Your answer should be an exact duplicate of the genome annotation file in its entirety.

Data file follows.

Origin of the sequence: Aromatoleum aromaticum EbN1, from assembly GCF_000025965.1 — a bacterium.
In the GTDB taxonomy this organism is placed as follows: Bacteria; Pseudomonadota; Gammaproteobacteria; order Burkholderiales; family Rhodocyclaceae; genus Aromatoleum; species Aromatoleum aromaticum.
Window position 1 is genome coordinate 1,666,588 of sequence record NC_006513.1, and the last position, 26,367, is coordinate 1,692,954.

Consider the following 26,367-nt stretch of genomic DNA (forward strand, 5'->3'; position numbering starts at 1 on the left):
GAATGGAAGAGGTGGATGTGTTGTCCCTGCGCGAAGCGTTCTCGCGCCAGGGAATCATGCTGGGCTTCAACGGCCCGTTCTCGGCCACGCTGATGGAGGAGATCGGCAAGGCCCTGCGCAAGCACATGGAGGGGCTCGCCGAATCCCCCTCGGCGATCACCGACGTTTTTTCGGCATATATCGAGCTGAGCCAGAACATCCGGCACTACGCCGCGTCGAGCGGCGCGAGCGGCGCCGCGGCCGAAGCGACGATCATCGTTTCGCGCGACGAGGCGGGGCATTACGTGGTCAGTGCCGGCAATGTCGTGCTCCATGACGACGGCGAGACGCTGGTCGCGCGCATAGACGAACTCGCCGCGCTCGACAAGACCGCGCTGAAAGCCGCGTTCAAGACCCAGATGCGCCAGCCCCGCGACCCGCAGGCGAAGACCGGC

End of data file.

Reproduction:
Origin of the sequence: Aromatoleum aromaticum EbN1, from assembly GCF_000025965.1 — a bacterium.
In the GTDB taxonomy this organism is placed as follows: Bacteria; Pseudomonadota; Gammaproteobacteria; order Burkholderiales; family Rhodocyclaceae; genus Aromatoleum; species Aromatoleum aromaticum.
Window position 1 is genome coordinate 1,666,588 of sequence record NC_006513.1, and the last position, 26,367, is coordinate 1,692,954.

Consider the following 26,367-nt stretch of genomic DNA (forward strand, 5'->3'; position numbering starts at 1 on the left):
GAATGGAAGAGGTGGATGTGTTGTCCCTGCGCGAAGCGTTCTCGCGCCAGGGAATCATGCTGGGCTTCAACGGCCCGTTCTCGGCCACGCTGATGGAGGAGATCGGCAAGGCCCTGCGCAAGCACATGGAGGGGCTCGCCGAATCCCCCTCGGCGATCACCGACGTTTTTTCGGCATATATCGAGCTGAGCCAGAACATCCGGCACTACGCCGCGTCGAGCGGCGCGAGCGGCGCCGCGGCCGAAGCGACGATCATCGTTTCGCGCGACGAGGCGGGGCATTACGTGGTCAGTGCCGGCAATGTCGTGCTCCATGACGACGGCGAGACGCTGGTCGCGCGCATAGACGAACTCGCCGCGCTCGACAAGACCGCGCTGAAAGCCGCGTTCAAGACCCAGATGCGCCAGCCCCGCGACCCGCAGGCGAAGACCGGC